This table is meant to highlight the concepts from a basic perspective; however, creating a table for each scenario can be unwieldy and many of the controls that mitigate one vector may be used in others, so your development teams may and can find other, more direct means to create a structured model that identifies the threats to your software and mitigation controls.

4. Testing

 

As a software developer, you likely already understand the danger of assuming something built will work great the first time. Testing must be done on the code—regardless of the PCI SSF—and automated tools exist that can perform static and dynamic testing:

  • Static Testing: Looks at how the code is written and identifies flaws that may not be caught during code reviews - like logic flaws or incomplete variables
  • Dynamic Testing: Tests code in action by assessing how the application behaves – such as memory handling and the result of extraneous inputs

5. Documentation

 

While often considered in the same bucket as flossing twice a day—i.e., not essential—the value of comprehensive documentation is difficult to deny in software security because clear directions will always save the day. Look no further than the loss of foundational knowledge when a long-term developer moves to another company—in such situations, good documentation will bring your new staff up to speed much faster than any other method.

Moreover, to comply with the Secure Software Standard (SSS), the process of defining how software is written, reviewed, tested, and pushed into production must meet a series of controls. The good news is that—in our experience with software developers—most already check a number of those needed documentation boxes to demonstrate SSF compliance (with few exceptions), but there are a few challenges to stay wary of:

  • Steps that are not documented
  • Documentation that does not align with actions
  • Shortcomings in testing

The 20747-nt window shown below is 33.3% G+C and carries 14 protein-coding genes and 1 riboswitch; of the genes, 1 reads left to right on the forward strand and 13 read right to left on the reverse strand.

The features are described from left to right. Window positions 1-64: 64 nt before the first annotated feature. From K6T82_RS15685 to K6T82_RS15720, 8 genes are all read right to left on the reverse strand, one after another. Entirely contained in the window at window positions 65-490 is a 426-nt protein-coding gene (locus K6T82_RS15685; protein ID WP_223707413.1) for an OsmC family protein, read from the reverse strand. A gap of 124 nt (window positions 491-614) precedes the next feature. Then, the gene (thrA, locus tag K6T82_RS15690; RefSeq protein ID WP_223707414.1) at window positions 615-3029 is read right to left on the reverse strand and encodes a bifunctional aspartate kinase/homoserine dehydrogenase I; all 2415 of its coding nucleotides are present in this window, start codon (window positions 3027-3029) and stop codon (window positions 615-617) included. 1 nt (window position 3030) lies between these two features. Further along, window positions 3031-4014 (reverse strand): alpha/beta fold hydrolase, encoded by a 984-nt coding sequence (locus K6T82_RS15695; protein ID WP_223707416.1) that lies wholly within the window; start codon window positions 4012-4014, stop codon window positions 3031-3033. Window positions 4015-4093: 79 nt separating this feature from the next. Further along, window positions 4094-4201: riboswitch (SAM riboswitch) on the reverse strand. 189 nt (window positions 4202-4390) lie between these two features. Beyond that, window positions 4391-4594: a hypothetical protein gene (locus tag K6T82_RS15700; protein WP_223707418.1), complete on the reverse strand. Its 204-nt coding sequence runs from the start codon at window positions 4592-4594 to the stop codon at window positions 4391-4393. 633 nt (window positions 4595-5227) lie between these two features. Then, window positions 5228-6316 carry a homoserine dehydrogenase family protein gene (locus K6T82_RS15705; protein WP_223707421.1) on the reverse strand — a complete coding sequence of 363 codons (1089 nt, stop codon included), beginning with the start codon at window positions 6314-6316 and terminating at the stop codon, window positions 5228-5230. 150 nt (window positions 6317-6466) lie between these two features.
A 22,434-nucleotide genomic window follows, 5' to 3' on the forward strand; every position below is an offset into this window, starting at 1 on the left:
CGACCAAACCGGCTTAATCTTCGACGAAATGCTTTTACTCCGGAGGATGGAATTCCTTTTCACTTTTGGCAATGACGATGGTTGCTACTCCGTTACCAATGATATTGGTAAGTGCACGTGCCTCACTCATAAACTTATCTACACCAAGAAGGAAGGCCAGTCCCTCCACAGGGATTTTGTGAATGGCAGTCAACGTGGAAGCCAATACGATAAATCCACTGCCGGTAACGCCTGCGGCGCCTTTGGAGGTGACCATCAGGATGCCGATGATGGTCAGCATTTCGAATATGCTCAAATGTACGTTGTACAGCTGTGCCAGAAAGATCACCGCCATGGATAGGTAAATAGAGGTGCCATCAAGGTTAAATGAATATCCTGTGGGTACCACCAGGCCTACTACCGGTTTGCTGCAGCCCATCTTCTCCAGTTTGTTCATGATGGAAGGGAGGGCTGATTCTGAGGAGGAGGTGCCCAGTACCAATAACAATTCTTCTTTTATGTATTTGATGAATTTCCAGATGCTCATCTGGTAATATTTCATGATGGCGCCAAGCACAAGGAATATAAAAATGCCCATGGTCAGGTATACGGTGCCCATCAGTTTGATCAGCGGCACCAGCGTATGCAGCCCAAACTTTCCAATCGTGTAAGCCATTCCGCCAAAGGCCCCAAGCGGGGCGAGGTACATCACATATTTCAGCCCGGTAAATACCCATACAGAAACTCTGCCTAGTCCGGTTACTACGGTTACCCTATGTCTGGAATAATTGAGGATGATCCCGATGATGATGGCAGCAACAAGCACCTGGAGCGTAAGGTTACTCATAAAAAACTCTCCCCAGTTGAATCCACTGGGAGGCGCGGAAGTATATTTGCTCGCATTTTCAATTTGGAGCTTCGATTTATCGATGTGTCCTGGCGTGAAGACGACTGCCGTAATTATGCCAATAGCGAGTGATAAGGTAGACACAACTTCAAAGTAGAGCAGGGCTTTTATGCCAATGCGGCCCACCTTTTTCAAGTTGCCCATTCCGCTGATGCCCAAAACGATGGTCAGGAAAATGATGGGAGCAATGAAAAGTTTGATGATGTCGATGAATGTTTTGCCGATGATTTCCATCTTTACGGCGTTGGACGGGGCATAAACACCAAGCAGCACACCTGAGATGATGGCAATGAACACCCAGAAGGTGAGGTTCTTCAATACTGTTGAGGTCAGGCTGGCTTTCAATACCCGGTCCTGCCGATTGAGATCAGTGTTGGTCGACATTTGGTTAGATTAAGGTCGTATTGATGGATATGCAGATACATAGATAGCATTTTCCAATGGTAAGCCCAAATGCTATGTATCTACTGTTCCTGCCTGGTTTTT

Start by having a detailed conversation with the development team and confirming that documentation aligns with the processes currently in place. After making any updates to ensure that what’s being done aligns with documented procedures, look at how this aligns with the Secure Software Framework (SSF) Control Objectives.

Pro Tip!

Though anyone who’s dealt with having to update tickets knows how this iterative process saps one’s desire to actually go through with it, there is no better resource/documentation than the tickets that have tracked how software evolved to improve functionality and address threats throughout its creation.

 

6. Maintenance

 

Just like a new house, it’s not enough to get everything in place and functioning—software security will require maintenance and upkeep to ensure the original structure holds up well. Were patches for dependencies released? Review and apply. A customer identified a fault or shortcoming? Troubleshoot, update and apply.

Insofar as compliance, the relevant requirements include:

  • Secure Delivery of Updates: Strong encryption like TLS v1.2 is likely already being deployed and fits the bill.
  • Installation of the Updates: Most frameworks provide a built-in means to verify the integrity of code before updating, most commonly through signing code with a digital signature, though some more seasoned developers may also understand that this can be met by running and comparing a checksum.

7. Communications

 

This should be a gimme, but don’t let that take away from the importance to both software security and compliance.

Within the SSF, the PCI SSC removed what were several parties that required communication—customers, clients, integrators, resellers, and the like. Now, all those have been lumped into “stakeholders,” or any person or organization using the software, and they all need to be considered for communications.

In terms of what all you need to say, we can categorize that into three categories that require the necessary processes defined, created, and supported (though some overlap is clear):

Type of Communication

Details

Guidance
Documentation

As a replacement for the PA-DSS term “Implementation Guide,” this is the documentation necessary to install, operate, and maintain the software—and not just the software itself, but also the operating systems and dependencies necessary for the software to run securely.

We recommend having the most junior person on your team follow this guide because if it makes sense to them, it’ll likely mean fewer calls from customers wondering, “How do I get this to work?”

Release Notes

As software gets updated, you’ll need to communicate the details about that update.